But then again, there’s a case to be made that if Batman’s in your movie, the movie itself can be pretty much anything and it’ll gross hundreds of millions of dollars.
The Justice League team have clearly taken note, as notable critic Kevin McCarthy has called the movie “awesome” and said that it’s “firing on all cylinders” and “filled with so many moments that had me geeking out and crying nerd tears.” That’s what we want!
10. It has a looser structure
The key storytelling problem with Batman v Superman was that its story was so tightly wound with no room for anyone to breath, and yet structurally, it was all over the goddamn place. That’s the worst combination when it comes to telling a story. You want to have a tight structure that knows where it’s going, but give each scene room to exist on its own merits.
It’s what The Big Lebowski did, and according to The New York Times, it’s what Justice League does, too.
In the Times’ review of the movie, they basically said in the opening paragraph that it’s a bunch better than BvS: “Justice League, the newest DC Comics superhero jam directed by Zack Snyder, is looser, goosier and certainly more watchable than the last one.”
“The bar could scarcely have been lower given that the previous movie, Batman v Superman: Dawn of Justice, was such an interminable slog. The superhero and villain dynamic is much the same (slayers going to slay etc.), but there are a few fresh faces now and Wonder Woman has more to do than play backup.”
9. It’s pure entertainment
Batman v Superman was trying to be more than it was – a big budget superhero romp – and it crashed and burned because of it. However, Justice League knows what it is. It’s pure entertainment. It’s escapism.
What we need is an enjoyable movie about a band of superheroes that we can just simply enjoy for a couple of hours (and no more than a couple of hours) and switch off from the outside world. That’s Justice League’s purpose, and it’s about time. As Forbes said, Justice League is “a bad movie, but a great time at the movies.”
8. The action sequences are grander
The action in Batman v Superman was seriously lacking. For starters, there wasn’t very much of it.
There was the occasional car chase or fight scene, but most scenes were random cameos from characters that will be explained in three years when their solo movies get doled out or conversations at dinner parties or establishing yet another Bruce Wayne property where he has yet another girl in bed.
And even when there was an action sequence, it was clunky and inconsistent and choppily edited. It’s not fun to watch. However, when it comes to Justice League, there’s two things you need to know: there’s plenty of action, and all the action sequences are masterfully crafted.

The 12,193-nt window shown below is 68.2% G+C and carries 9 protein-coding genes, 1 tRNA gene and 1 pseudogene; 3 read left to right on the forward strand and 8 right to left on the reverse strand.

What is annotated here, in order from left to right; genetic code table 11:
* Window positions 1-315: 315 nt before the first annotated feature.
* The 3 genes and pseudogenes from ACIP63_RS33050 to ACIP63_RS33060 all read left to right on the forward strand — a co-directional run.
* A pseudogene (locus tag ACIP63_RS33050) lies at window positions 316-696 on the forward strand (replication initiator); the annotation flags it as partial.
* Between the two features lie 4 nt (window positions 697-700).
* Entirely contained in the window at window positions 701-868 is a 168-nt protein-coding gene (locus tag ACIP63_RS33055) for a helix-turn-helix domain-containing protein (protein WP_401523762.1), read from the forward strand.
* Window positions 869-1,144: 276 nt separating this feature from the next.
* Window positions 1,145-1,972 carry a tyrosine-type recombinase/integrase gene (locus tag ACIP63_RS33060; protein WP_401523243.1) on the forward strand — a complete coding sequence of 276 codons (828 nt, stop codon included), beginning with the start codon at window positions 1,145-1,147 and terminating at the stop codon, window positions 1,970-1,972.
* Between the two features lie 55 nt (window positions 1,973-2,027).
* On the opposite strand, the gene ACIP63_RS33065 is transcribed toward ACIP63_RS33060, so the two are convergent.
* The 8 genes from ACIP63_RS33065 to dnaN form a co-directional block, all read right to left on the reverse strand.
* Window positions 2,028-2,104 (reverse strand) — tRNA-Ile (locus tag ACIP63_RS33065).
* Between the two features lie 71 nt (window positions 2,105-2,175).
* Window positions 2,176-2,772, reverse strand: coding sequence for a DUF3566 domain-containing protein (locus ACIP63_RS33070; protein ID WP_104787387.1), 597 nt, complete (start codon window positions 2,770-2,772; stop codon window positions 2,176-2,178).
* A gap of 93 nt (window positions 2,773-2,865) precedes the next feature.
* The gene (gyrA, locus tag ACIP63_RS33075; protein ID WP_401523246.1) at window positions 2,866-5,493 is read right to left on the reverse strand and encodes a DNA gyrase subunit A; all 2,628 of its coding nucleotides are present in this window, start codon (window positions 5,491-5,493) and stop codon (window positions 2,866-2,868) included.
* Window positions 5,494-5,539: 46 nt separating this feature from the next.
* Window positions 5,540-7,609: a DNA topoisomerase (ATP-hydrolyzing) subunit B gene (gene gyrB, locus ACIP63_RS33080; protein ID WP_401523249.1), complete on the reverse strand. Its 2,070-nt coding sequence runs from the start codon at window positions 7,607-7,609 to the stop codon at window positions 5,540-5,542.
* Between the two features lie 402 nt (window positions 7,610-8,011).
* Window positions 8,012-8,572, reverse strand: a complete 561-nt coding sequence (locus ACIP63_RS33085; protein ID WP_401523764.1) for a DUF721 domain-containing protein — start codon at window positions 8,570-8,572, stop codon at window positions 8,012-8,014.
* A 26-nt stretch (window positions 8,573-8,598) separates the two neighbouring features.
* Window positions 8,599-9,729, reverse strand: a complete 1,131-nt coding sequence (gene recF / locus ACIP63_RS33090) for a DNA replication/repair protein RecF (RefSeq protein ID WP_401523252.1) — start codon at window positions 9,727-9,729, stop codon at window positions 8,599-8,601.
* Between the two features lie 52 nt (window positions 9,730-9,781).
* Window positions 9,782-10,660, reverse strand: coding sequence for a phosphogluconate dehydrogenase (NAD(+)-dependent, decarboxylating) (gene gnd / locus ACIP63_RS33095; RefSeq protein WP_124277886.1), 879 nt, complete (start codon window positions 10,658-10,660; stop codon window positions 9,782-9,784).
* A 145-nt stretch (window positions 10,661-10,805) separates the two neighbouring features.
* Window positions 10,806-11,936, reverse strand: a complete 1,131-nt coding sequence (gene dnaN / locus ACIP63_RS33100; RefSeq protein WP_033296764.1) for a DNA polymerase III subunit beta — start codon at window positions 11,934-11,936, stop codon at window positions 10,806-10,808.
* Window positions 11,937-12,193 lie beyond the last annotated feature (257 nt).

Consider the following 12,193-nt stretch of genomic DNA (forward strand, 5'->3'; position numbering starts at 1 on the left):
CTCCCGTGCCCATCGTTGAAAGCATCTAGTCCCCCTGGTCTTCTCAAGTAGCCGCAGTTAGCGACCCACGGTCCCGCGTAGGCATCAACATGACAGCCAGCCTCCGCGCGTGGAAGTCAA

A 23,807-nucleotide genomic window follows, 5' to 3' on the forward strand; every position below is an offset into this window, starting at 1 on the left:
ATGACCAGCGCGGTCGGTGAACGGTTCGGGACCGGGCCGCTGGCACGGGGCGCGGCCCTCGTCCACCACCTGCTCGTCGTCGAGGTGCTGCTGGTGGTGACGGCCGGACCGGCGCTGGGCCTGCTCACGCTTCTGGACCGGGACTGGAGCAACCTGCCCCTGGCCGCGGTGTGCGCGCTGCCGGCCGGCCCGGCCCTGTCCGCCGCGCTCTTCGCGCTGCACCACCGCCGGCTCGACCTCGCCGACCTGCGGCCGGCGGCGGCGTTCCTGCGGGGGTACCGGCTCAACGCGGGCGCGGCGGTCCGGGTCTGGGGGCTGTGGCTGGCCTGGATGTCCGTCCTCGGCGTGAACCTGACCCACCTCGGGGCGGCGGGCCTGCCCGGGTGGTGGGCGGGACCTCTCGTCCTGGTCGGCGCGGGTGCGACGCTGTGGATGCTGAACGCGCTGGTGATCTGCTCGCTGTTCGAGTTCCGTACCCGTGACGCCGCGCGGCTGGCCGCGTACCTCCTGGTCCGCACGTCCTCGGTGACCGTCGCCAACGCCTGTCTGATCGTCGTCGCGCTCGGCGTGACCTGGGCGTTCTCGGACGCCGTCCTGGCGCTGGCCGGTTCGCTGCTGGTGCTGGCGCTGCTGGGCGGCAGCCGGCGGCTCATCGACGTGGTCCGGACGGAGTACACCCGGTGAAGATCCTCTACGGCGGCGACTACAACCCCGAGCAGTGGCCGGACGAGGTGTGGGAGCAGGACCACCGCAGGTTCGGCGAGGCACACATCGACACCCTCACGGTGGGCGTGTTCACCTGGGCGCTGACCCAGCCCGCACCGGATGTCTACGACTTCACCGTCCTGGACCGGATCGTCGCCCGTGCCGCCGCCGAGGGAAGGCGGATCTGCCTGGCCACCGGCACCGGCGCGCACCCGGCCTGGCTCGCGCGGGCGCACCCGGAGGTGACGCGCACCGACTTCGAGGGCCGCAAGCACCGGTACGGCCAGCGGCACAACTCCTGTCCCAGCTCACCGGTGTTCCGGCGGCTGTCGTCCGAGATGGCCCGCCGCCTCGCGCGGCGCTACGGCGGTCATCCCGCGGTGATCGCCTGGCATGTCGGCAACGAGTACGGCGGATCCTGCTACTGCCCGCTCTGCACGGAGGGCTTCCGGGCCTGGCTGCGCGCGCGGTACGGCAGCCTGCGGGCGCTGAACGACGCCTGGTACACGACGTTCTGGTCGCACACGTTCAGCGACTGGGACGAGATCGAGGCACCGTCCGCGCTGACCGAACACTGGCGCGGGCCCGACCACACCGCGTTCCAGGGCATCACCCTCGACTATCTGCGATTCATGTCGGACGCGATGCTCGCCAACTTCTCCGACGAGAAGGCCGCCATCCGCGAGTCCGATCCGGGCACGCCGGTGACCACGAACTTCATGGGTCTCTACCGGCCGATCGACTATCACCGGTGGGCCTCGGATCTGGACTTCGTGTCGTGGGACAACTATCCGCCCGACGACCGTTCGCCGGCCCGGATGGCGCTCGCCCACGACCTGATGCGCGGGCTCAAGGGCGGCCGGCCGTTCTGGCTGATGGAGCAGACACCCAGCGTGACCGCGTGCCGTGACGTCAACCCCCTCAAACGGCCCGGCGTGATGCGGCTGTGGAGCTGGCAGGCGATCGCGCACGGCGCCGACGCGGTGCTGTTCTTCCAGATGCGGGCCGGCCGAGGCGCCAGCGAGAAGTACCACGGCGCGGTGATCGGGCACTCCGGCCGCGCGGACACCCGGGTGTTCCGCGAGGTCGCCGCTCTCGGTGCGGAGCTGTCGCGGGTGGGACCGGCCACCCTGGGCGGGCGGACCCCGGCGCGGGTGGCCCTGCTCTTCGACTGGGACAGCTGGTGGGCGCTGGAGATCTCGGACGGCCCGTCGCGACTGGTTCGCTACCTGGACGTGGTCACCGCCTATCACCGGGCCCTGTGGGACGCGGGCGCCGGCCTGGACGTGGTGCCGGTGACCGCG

The critics agree – they’re saying it’s “packed with superhero action” and features “one of the best action sequences ever in a DCEU movie.”
7. Joss Whedon has made his mark
Joss Whedon was never supposed to be anywhere near Justice League. He was doing Batgirl for the DCEU after doing the first two Avengers movies for Marvel. Zack Snyder was directing Justice League after handling Batman v Superman, and it probably would’ve been virtually the same movie.
But then Joss Whedon was brought on to do some rewrites on the script. Being the creator of Buffy the Vampire Slayer and Firefly, Joss Whedon is a fanboy’s wet dream. He’s come under fire recently after his ex-wife accused him of being a fake feminist, but he’s still a great genre filmmaker. Also, tragedy struck when Snyder’s daughter died and he was unable to complete the film.
It was a really terrible thing to happen, and no matter what you think of Snyder as a filmmaker, your thoughts have to be with him and his family at such an awful time. But this meant that Whedon could step in to finish the movie, and he injected it with some Avengers magic.
Famed film critic Richard Roeper has described Justice League as “a putting-the-band-together origins movie, executed with great fun and energy.” You could describe The Avengers in exactly the same way. That’s a good sign.
6. The team dynamic
Batman v Superman was technically, sort of, in a way, the first movie to feature the Justice League. But we didn’t get them all fighting together. We didn’t even get them all conversing. The Flash showed up for a quick cameo appearance and yelled at Bruce Wayne, while some CCTV footage of Cyborg cropped up on Wayne’s hi-tech Batcave computer.
Of course, toward the end, Wonder Woman came striding in to assist Batman and Superman in their fight against Doomsday, but we didn’t really get much of the team dynamic. Well, in Justice League, the team dynamic is everything. We get all the heroes bickering and bartering taunts with one another.